Dr. van Deursen, one of the most distinguished scientists in the field of aging, began his career in his native Netherlands and joined Mayo Clinic in 1999. His mentee, Dr. Baker, started as a technician in Dr. van Deursen's lab and earned his doctorate in 2008. Their work is typical of the mentoring relationships that help drive Mayo Clinic's highly successful research culture.
"Mayo promotes mentoring," Dr. van Deursen says. "A mentoring program, where you can go all the way from a lab technician to a primary investigator, is quite unique. It fits the Mayo philosophy."
The clever development of the transgenic animal at the heart of this research on aging is the result of collaboration, hard work and stunning technical wizardry. Dr. Kirkland's work has made significant contributions to the team effort. He has devoted much of his career to understanding the mechanisms underlying changes in senescent cells in fat tissue that promote inflammation and accelerate aging. To prove that these cells really do accelerate aging, they would need to be eliminated from the body and the responses observed.
In 2002, during a study of tumors in lab animals, Dr. Baker noticed that mice bred to be deficient in a protein called BubR1 seemed to age faster than normal, developing cataracts and hunched spines. It was a crucial observation by the then-lab technician, leading to the discovery that declining levels of BubR1 play a role in aging. The van Deursen lab then engineered a BubR1-deficient mouse model that aged five times faster than normal.
The aging mice produced high levels of a tumor-suppressing molecule called p16Ink4a. Further tests in 2008 (Nature Cell Biology) yielded another significant finding: Higher production of p16 accelerates cellular senescence in lab mice. Cellular senescence occurs when cells age to the point that they no longer undergo cell division. The immune system regularly sweeps out these dysfunctional cells but becomes less effective at doing so over time.
"These senescent cells were known to accumulate in the body of a mouse and a human," Dr. van Deursen says. "But what they were actually doing there — whether and how they would contribute to aging — was still unresolved."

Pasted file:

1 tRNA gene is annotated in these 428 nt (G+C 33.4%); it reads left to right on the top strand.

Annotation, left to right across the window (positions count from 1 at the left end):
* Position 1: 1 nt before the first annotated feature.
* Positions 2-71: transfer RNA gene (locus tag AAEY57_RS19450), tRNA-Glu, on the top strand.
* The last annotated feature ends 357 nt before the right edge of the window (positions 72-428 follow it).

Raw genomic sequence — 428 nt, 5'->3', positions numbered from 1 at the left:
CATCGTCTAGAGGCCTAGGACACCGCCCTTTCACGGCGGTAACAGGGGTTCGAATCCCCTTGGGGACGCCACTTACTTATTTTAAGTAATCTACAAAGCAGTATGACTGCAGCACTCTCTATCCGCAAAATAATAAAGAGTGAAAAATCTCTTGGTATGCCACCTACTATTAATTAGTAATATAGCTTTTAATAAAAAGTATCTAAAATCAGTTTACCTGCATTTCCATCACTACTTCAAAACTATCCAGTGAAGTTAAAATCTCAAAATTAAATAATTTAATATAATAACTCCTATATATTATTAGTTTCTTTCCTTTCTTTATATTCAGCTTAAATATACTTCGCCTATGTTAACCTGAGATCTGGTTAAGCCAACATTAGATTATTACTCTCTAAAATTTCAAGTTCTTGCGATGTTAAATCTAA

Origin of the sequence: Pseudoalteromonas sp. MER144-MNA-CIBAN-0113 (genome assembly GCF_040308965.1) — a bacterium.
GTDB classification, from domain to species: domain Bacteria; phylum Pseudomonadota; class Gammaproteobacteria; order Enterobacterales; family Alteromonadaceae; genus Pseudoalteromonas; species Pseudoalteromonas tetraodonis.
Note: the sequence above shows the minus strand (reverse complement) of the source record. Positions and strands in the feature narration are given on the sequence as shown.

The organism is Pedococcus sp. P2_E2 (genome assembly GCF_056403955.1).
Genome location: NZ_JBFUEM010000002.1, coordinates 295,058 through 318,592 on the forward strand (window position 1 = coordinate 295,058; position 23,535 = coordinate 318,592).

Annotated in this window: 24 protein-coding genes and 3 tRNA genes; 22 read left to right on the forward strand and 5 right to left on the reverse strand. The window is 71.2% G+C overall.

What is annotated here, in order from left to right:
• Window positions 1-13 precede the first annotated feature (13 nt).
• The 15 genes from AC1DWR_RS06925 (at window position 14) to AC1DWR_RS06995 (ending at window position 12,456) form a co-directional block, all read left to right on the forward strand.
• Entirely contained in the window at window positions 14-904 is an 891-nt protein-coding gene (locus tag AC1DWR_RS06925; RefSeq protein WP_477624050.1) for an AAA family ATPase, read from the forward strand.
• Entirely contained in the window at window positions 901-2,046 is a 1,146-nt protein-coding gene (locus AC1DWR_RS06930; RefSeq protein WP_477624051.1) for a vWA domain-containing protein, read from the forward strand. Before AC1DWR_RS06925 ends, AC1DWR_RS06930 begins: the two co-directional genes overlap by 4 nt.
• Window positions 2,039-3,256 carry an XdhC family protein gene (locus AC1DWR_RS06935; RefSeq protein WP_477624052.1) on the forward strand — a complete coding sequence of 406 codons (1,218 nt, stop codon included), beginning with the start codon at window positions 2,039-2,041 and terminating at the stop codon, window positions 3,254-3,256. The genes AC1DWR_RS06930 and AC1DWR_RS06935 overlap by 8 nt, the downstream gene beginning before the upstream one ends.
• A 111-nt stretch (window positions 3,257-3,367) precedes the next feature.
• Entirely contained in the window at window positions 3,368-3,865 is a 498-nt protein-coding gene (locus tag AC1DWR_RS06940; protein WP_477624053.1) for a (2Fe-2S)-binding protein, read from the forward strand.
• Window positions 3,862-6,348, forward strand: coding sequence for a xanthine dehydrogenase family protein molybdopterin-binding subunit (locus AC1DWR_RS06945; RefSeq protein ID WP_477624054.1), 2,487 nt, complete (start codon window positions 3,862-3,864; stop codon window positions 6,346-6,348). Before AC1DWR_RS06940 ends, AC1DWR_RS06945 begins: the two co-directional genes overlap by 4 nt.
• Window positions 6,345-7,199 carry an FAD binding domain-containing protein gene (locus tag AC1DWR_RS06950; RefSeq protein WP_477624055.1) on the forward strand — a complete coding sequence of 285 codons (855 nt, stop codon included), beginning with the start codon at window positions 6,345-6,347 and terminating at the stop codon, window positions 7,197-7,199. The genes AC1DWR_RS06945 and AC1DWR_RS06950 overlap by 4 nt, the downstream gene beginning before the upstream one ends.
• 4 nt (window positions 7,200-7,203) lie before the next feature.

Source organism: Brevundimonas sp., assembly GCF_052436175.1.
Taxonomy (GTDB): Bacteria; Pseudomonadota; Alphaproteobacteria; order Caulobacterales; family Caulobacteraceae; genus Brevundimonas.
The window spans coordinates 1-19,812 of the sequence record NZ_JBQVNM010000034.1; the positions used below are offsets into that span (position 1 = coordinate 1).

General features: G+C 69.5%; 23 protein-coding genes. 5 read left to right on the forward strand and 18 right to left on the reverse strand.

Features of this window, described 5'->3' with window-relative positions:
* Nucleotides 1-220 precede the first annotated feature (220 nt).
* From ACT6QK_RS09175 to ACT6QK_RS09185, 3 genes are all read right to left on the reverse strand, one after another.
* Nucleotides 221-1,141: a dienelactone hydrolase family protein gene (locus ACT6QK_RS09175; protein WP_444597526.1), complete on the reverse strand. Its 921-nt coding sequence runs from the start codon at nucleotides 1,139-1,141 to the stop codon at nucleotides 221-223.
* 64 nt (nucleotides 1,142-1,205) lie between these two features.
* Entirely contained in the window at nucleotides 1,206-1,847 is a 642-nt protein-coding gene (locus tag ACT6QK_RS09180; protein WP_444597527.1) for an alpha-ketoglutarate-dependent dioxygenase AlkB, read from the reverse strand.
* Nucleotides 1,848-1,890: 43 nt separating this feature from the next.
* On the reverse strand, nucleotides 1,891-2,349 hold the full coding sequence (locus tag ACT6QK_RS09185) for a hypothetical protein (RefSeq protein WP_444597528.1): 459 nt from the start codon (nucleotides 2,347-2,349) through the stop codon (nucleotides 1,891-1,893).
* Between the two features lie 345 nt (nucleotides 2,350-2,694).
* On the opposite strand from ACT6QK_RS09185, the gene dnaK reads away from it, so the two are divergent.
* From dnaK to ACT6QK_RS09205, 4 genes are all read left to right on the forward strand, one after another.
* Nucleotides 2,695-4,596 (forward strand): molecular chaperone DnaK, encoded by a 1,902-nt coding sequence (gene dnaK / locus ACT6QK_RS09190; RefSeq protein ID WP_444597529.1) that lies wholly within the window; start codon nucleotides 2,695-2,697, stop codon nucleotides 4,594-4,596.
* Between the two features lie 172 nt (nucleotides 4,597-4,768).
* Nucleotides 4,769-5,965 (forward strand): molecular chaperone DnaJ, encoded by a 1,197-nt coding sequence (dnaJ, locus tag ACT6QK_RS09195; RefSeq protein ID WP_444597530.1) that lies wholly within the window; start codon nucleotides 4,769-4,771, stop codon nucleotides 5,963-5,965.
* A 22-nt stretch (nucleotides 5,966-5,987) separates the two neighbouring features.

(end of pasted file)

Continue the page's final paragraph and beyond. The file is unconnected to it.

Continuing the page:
The 2008 study pointed to cellular senescence as a prime suspect in aging. "We started to ask whether eliminating these p16-expressing senescent cells would be beneficial," Dr. Baker says.
The Mayo Clinic team's next feat of technical wizardry was to create a new gene that accelerates cellular senescence. The gene, called INK-ATTAC, is turned on exclusively in cells where p16 is turned on. Researchers inserted the new gene into the chromosomal material of the rapidly aging BubR1-deficient mice. The outcome, they said, was astounding. These transgenic lab mice age rapidly and have senescent cells that can be eliminated at any time by administering a drug that triggers the cells to kill themselves. The results, reported in the Nature paper, showed that the mice seemed to defy some characteristics of aging — they maintained muscle mass, performed better in exercise tests, and didn't develop cataracts or lose fatty tissue.
"We started the experimental intervention at an early age when a senescent cell would be eliminated as soon as it arose," Dr. Baker says. "So the mice couldn't accumulate these senescent cells."
To determine if aging could be slowed or stopped in mice after it has already begun, the researchers studied 5-month-old mice — the equivalent of middle age in mice — that showed signs of aging. After their interventions to eliminate senescent cells, the cataracts in these mice remained unchanged. However, muscle fiber increased and treadmill performance improved. As with their other experiments, clearing the senescent cells didn't extend life span, but it did improve health.
"The cause of death doesn't seem to be influenced by the removal of senescent cells," Dr. Baker says. "But the health span, the time of life when the animals are healthy and more active, is longer when we remove the cells."
Much work remains before this research can be translated into treatments that benefit humans. Although the mice showed no negative effects from removal of senescent cells, the research was conducted in a pathogen-free lab environment, Dr. Baker notes. Not enough is understood about senescent cells to determine whether removing them from humans might have adverse consequences, and how those consequences might be overcome.
"Eventually, there may be ways to target senescent cells in human beings and eliminate them," Dr. Baker says.
Adds Dr. van Deursen: "Before this study, this was a mysterious group of cells. Now, it's become a little clearer what senescent cells actually do, and how they contribute to the aging process."
The mouse-aging study was supported by the Ellison Medical Foundation, the Noaber Foundation, the Mayo Clinic Robert and Arlene Kogod Center on Aging and the National Institutes of Health. Drs. van Deursen and Kirkland share equally in the intellectual property.
— Volume 8, Issue 1